Lessons Learned

Since the text adventure is my first attempt at making a relatively complex piece of software in Haskell, I’ve learned a lot about what it’s like to develop using the language. I thought I’d share my thoughts about a few of the things I learned.

Developing in Haskell is fast

I estimated that I would take about three weeks just to get the natural language parser finished and it took about two weeks to get the entire project completed. I’m astonished by how little code I had to write to get this working. This is really amazing because I can now imagine doing projects in Haskell which I would never have dreamed of tackling on my own in another language. I don’t have to spend as much of my own free time to get a project done.

It doesn’t just work the first time it compiles

There is a myth about Haskell that if you can get it to compile, it just works. This is just not true. I had to go through several iterations of compile-and-test to get the software working just like in any other language I’ve worked with.

Making changes is surprisingly easy

I made some late-breaking changes to my design, like adding more grammar, adding support for an inventory and flags. Although it took a significant amount of work to support these, it was far less work than it would have been in any other language I code in. I think the reason for this is that it’s very easy to go from supporting a single object to supporting a list of objects of the same type.

The type system is here to help

At one point while coding the narrative graph, I was concerned about mixing up inventory items with flags, which were both represented by Strings. I decided to make a type for each of them just to enforce at compile time that they couldn’t get mixed up. I could have done this in any other language of course, but the burden of adding two extra types with static checking in other languages I know would have been higher. I really appreciated being able to add the constraint with minimal changes to the existing code.

Haskell encourages you to write domain specific languages (DSLs)

When I started working on this text adventure, I didn’t intend to make it general. I just wanted to write one hard-coded specific adventure. It became evident after writing the lexer that it was almost no effort to make the engine support any kind of text adventure, so I split the lexer, parser, and narrative graph out into modules. Over the course of the project, I started making more and more types and syntax specific to text adventures and I ended up with something like a DSL for text adventures. It seems to me that I was naturally drawn to writing declarative DSLs to solve problems in Haskell. I’ll cover what my text adventure DSL looks like in a later post.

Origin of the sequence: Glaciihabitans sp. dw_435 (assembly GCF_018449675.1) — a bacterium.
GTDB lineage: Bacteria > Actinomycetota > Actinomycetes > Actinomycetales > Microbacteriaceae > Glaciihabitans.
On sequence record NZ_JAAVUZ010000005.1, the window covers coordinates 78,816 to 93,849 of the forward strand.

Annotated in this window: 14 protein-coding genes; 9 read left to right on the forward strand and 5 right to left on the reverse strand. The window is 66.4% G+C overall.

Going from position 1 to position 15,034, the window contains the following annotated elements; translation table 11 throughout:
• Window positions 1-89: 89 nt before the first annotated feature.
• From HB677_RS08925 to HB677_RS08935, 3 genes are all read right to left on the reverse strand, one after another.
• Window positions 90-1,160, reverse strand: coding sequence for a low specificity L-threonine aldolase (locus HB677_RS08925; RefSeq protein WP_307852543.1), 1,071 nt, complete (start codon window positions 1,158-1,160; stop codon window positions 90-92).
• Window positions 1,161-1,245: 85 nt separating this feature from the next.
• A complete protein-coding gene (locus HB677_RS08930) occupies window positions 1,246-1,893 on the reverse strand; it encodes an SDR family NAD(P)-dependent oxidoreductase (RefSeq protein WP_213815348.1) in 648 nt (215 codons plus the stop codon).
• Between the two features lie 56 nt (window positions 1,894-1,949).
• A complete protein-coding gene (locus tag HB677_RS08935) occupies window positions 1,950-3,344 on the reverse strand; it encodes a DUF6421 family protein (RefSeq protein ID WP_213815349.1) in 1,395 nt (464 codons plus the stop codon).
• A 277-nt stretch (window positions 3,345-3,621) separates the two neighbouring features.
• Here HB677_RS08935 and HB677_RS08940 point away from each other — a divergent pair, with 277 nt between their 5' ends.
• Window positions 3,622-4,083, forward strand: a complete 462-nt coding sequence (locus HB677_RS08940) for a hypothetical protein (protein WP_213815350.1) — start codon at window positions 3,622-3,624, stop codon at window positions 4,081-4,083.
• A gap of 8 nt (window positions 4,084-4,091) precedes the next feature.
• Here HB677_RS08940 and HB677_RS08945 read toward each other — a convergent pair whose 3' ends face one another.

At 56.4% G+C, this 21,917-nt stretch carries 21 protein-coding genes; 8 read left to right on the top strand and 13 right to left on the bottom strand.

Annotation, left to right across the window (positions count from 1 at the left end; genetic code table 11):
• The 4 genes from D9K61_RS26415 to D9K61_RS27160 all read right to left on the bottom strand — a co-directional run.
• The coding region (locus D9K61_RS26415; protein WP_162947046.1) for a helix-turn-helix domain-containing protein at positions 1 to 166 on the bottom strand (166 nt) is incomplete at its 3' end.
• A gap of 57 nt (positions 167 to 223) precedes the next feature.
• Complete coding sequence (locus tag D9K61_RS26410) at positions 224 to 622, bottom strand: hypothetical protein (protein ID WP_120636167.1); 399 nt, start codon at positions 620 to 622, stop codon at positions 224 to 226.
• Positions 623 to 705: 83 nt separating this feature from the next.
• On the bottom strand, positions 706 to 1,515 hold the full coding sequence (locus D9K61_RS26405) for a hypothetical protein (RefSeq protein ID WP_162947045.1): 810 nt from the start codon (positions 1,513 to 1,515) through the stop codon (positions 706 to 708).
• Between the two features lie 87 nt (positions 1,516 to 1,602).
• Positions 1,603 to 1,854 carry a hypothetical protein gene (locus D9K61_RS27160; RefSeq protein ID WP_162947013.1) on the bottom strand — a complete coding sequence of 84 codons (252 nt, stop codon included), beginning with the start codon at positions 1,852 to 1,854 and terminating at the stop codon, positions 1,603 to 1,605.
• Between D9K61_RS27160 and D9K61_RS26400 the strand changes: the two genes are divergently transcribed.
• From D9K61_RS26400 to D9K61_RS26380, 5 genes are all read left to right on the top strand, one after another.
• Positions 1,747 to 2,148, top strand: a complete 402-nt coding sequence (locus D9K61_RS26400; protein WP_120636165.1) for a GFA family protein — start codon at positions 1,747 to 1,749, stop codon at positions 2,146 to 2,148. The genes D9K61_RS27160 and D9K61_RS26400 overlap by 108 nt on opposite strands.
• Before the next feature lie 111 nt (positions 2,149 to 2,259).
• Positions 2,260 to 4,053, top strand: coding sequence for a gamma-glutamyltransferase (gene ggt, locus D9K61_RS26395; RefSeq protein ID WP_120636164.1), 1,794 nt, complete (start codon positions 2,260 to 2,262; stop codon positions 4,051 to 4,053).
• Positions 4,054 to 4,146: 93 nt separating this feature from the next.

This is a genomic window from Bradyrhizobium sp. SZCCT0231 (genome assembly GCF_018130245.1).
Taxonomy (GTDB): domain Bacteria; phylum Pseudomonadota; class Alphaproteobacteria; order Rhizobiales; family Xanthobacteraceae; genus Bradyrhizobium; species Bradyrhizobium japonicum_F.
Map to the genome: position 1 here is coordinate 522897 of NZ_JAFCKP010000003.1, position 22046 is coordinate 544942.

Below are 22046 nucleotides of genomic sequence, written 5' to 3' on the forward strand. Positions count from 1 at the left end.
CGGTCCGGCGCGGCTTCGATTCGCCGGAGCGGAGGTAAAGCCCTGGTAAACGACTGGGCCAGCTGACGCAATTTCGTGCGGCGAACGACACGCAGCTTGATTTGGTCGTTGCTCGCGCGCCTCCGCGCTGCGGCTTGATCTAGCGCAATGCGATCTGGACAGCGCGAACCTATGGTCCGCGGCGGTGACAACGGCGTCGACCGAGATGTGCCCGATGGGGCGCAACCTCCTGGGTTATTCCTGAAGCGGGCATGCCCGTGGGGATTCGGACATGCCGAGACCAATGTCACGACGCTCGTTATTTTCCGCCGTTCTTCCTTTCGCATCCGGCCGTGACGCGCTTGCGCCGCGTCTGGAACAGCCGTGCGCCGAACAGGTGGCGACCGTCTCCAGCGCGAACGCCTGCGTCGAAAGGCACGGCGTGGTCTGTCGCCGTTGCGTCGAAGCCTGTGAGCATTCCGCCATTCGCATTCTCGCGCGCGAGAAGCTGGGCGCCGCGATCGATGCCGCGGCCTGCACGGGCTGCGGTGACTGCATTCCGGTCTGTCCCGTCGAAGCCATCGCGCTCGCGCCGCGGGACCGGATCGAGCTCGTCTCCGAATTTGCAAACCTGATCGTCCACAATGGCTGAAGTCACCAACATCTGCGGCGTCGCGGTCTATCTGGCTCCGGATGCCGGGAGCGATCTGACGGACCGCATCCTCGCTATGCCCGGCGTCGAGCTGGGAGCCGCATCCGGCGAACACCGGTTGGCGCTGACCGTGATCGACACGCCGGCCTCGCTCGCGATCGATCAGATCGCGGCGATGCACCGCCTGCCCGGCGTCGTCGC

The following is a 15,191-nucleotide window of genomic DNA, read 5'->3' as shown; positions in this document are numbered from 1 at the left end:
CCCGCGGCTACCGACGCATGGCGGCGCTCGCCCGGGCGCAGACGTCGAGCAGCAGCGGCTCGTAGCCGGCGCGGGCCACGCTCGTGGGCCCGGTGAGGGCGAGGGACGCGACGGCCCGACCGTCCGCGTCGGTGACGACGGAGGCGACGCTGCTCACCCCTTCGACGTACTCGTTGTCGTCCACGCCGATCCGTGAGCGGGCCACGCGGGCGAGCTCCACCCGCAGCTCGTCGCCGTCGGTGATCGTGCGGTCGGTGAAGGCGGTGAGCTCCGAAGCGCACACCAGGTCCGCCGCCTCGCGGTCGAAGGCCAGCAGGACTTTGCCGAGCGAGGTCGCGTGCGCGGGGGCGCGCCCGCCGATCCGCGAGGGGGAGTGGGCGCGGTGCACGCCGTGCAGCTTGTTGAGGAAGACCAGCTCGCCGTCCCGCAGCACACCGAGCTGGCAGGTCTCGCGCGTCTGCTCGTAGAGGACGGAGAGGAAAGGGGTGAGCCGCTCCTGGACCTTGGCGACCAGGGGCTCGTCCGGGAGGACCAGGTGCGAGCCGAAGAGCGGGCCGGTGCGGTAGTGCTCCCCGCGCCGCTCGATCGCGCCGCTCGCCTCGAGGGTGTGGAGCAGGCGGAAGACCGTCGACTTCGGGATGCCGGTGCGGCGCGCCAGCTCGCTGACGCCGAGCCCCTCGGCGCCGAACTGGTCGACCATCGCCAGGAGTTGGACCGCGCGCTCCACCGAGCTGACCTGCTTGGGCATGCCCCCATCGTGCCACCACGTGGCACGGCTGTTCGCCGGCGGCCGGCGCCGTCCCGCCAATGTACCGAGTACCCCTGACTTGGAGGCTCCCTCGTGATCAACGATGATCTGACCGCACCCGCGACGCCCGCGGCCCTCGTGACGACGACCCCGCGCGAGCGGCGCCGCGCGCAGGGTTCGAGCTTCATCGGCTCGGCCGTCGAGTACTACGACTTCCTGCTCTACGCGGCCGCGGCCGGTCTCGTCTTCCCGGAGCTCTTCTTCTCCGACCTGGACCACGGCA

Sometimes things can become too concise

Coming from an imperative programming background, I really didn’t think it was possible to make code which is too concise; but I’ve discovered that I was wrong. Once you start thinking with higher order programming techniques, you start to write code which looks like random strings of characters like “>>= fmap <*> pure <$>”. This kind of code is powerful and often it could take dozens of lines to write an alternative to a clever line of code which uses higher order functions. The downside is that, in my opinion, this kind of code is less readable and maintainable.

It has become very tempting to use higher order functions everywhere because I end up writing less. I’m sure this will be a trade-off that I’ll have to balance in the future.


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